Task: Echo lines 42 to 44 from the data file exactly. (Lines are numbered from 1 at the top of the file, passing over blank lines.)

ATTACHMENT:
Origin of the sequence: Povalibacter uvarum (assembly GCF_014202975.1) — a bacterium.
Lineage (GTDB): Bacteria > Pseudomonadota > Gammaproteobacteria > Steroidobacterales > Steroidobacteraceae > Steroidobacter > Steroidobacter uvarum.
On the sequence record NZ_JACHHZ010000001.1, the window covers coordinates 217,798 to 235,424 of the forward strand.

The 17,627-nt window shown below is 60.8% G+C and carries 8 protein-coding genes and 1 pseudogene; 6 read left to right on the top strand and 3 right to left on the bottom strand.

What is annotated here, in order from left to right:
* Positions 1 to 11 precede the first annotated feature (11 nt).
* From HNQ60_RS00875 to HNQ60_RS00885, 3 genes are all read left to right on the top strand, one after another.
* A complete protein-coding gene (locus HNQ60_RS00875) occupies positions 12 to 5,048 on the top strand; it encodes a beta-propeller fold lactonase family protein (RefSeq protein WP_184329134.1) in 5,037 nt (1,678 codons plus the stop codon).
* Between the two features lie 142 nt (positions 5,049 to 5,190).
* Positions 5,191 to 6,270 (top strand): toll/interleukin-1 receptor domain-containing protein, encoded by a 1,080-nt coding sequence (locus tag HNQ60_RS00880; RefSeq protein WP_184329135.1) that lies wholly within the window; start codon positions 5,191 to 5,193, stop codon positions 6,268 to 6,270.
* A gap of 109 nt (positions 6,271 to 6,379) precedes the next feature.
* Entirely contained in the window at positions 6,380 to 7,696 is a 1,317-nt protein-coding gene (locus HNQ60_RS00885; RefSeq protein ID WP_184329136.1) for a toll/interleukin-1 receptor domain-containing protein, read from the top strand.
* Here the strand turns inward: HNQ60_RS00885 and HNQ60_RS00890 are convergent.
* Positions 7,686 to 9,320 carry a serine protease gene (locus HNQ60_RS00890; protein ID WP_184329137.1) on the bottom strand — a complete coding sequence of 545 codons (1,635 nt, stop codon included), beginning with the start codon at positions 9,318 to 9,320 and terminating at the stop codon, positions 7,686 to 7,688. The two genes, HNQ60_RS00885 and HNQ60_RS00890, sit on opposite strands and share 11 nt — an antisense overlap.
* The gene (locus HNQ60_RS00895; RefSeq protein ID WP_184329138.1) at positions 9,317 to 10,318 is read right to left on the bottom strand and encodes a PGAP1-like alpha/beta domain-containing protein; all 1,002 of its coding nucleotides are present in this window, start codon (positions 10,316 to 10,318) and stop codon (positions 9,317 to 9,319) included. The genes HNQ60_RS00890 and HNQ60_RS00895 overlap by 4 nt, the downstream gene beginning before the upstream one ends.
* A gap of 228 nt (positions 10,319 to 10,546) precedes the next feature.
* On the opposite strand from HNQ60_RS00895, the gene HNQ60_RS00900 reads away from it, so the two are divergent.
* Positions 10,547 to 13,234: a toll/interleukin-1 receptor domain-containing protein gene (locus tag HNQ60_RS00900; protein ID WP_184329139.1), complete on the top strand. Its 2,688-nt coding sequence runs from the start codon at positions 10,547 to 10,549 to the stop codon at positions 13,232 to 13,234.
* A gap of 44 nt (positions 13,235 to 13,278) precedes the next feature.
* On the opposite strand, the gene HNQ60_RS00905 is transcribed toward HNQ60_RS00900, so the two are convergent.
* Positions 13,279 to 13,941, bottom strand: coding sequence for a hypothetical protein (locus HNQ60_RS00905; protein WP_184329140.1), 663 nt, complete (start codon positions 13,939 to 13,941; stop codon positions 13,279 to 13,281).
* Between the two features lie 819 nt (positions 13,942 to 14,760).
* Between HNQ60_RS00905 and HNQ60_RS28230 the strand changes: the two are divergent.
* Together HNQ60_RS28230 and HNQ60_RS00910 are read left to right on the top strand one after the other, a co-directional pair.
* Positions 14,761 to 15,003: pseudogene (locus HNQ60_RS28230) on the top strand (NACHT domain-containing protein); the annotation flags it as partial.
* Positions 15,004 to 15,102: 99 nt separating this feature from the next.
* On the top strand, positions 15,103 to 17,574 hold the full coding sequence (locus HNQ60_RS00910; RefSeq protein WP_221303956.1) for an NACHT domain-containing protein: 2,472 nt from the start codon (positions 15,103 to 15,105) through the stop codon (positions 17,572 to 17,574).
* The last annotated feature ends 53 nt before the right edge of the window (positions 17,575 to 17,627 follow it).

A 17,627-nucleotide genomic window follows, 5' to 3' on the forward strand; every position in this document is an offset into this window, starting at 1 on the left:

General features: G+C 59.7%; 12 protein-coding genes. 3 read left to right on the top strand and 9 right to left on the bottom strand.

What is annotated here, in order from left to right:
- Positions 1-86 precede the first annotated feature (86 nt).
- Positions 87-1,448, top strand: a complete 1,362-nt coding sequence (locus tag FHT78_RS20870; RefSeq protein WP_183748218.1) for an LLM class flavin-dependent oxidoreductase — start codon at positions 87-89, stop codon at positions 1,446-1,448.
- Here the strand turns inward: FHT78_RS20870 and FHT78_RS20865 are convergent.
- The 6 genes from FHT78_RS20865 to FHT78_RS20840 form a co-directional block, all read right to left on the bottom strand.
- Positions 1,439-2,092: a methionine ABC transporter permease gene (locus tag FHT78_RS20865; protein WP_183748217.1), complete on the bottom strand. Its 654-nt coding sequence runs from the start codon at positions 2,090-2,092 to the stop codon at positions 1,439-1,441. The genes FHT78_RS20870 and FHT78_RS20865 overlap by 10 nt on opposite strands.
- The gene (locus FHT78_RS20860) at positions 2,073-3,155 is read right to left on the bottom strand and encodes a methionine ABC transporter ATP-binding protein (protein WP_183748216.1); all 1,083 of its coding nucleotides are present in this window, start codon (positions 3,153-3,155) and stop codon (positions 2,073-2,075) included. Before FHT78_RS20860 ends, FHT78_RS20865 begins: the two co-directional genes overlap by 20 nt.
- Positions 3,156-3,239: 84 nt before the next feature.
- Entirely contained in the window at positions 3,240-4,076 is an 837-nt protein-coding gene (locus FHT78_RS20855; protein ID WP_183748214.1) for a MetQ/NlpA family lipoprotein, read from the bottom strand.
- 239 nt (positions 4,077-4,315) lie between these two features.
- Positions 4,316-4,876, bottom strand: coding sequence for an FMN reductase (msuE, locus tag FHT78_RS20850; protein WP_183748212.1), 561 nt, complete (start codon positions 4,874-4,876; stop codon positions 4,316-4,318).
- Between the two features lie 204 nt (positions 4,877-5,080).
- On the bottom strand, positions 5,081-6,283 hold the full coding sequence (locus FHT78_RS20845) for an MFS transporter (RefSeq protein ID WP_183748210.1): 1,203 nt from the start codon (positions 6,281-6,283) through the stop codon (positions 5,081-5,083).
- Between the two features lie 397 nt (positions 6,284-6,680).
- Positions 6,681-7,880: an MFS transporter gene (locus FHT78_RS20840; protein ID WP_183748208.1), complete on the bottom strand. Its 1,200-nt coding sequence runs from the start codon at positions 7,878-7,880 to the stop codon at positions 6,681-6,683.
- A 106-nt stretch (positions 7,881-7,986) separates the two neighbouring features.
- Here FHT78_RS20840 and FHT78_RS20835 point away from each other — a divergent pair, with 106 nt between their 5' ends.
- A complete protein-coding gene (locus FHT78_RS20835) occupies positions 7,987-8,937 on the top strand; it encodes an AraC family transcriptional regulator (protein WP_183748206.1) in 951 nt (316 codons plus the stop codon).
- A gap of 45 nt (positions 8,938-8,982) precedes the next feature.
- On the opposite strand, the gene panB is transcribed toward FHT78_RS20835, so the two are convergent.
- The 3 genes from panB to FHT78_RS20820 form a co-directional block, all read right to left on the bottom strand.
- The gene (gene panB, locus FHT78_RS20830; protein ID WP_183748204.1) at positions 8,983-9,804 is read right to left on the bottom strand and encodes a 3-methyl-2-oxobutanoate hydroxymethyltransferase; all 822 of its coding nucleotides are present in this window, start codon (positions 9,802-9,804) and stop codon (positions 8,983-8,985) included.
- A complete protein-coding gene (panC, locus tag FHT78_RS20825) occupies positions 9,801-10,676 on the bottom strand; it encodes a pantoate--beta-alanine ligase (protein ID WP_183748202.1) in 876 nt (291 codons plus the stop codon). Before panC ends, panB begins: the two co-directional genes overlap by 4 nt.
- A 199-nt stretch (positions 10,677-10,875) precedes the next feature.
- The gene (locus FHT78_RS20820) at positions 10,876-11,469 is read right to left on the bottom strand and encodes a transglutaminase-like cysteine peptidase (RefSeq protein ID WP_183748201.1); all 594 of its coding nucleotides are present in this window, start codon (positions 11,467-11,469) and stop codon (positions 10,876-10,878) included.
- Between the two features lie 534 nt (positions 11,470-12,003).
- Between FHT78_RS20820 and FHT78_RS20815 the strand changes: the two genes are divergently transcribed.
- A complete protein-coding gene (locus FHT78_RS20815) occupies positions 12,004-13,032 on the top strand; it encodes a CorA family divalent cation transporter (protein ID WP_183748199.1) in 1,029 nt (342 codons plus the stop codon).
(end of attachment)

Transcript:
- Between the two features lie 204 nt (positions 4,877-5,080).
- On the bottom strand, positions 5,081-6,283 hold the full coding sequence (locus FHT78_RS20845) for an MFS transporter (RefSeq protein ID WP_183748210.1): 1,203 nt from the start codon (positions 6,281-6,283) through the stop codon (positions 5,081-5,083).
- Between the two features lie 397 nt (positions 6,284-6,680).